All genres of writing come with unique challenges, but fantasy writing (and speculative fiction in general) usually involves a lot of out-of-the-box thinking. Regardless of the subgenre you’re writing, there are plenty of times you need to rely entirely on your imagination. What are you going to call your squirrel-racoon-pigeon mutant hybrids that are terrorizing New York City?
Look, I’ve been there. Over the years that I’ve been working on Project Quest, I’ve found several useful online tools that have helped me generate ideas, visualize, and keep track of things in my fantasy universe. So whether you need a map of an alien planet, a timeline of world history, or you just need character names for your next D&D campaign, these tools can help you out.
In the interest of sharing things that are both useful and accessible, this list only includes tools that are either entirely free (ad-supported, etc.) or have a “free version” that allows use of all key features without additional payment.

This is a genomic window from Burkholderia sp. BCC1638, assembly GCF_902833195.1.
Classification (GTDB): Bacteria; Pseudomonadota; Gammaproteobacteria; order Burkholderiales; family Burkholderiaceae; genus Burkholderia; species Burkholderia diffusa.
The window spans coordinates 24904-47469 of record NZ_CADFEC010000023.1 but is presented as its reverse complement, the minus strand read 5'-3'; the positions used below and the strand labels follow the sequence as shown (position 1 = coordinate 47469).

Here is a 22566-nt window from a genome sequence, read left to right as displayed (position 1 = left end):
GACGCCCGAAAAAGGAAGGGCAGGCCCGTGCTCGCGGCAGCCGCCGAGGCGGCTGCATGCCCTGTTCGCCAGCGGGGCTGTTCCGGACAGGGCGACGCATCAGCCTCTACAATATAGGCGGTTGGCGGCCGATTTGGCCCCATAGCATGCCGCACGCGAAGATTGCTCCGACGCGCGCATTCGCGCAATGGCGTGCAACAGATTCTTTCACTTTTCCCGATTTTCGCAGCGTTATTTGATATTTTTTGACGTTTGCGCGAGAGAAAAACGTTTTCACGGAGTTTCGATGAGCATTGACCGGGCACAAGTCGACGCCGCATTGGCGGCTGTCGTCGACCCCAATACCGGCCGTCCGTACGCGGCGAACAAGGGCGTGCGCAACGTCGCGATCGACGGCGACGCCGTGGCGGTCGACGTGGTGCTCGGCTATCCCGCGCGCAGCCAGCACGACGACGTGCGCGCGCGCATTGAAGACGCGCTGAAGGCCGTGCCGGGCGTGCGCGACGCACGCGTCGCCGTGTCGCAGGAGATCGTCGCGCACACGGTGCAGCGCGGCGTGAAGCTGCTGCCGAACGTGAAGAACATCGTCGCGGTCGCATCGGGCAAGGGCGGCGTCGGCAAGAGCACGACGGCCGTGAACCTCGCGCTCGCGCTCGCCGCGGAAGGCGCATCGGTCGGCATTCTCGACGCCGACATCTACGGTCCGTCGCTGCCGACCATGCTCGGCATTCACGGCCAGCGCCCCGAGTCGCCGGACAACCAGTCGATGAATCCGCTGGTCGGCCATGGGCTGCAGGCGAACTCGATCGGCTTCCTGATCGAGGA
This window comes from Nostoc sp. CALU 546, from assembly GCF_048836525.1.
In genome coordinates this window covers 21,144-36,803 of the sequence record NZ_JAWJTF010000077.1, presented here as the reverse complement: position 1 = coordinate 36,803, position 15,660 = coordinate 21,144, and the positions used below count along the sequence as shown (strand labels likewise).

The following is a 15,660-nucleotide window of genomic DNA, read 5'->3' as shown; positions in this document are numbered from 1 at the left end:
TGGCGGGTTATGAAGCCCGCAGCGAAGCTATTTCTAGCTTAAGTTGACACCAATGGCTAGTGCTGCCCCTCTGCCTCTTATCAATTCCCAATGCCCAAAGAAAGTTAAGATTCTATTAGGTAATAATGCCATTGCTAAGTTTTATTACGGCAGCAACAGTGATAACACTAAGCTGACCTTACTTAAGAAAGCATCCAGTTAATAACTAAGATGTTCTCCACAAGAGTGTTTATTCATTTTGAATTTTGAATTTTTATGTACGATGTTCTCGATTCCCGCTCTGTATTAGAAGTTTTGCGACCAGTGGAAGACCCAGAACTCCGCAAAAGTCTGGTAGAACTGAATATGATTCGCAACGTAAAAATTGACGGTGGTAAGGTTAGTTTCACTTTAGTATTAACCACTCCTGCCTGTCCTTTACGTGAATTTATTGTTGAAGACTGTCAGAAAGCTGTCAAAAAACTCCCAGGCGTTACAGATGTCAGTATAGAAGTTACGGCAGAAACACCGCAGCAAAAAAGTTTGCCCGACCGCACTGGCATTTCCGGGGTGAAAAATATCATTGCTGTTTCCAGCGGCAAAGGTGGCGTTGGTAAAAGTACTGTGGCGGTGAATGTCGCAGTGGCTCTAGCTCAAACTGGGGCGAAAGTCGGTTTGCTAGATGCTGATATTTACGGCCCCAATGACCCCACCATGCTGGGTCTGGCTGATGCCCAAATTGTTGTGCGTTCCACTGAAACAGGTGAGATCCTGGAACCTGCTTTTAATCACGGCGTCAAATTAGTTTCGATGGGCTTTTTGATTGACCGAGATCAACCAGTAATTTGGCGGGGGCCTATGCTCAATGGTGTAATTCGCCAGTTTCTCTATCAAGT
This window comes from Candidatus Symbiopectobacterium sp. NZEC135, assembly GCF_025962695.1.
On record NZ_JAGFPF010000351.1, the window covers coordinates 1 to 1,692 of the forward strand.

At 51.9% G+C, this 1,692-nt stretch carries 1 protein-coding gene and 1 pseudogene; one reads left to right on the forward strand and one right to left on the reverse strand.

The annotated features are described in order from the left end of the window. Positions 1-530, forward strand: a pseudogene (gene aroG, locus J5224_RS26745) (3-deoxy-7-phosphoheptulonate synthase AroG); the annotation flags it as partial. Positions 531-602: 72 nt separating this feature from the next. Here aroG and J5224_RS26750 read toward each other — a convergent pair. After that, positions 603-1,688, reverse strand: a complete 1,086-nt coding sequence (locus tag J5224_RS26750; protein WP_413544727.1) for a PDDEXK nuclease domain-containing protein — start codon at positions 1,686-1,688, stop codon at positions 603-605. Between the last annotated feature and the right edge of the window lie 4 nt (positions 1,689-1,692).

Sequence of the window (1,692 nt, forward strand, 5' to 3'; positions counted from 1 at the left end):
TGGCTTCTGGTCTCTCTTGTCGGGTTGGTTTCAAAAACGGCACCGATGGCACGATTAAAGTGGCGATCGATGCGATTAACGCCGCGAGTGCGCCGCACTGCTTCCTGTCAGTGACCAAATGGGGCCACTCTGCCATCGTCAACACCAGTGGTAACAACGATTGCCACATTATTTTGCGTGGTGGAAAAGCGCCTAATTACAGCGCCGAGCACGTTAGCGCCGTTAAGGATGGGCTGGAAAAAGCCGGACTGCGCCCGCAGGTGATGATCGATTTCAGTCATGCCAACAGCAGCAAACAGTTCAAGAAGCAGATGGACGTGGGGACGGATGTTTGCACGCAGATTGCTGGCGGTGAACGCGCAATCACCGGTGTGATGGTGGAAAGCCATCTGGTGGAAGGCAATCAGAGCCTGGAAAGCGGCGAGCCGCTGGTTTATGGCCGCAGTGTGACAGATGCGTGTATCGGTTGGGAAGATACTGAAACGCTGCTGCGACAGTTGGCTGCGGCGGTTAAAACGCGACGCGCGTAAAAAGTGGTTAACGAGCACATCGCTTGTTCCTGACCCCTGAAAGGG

The Legend of Zelda is a franchise that has been around since the beginning of video games. The first entry in the series featured a massive overworld like nothing the world had seen before, and since then, the land of Hyrule has just gotten bigger and better. The Zelda franchise has become my go-to inspiration anything involving worldbuilding, especially fantasy settings like my story for this year’s NaNoWriMo. No matter what game you’re playing, the Zelda series has some great examples of excellent worldbuilding. I’ve learned a lot from these games, and so today, I’d like to share that with you.
So what worldbuilding aspects does The Legend of Zelda do well?
Have you ever played a video game, watched a movie, or read a book that made you want to live in that world? In all stories, no matter what the medium is, the setting plays an important role. Because of that, we often find ourselves wanting to visit that world – myself included. I’ve experienced a lot of stories, and while setting isn’t always a prominent factor, the best storytellers know how to utilize this element to their advantage.
Today, I’d like to dedicate some time to my favorite fictional worlds. Not only would I love to visit these universes myself (well, if they weren’t so dangerous), but they’ve also influenced my own writing in a number of ways.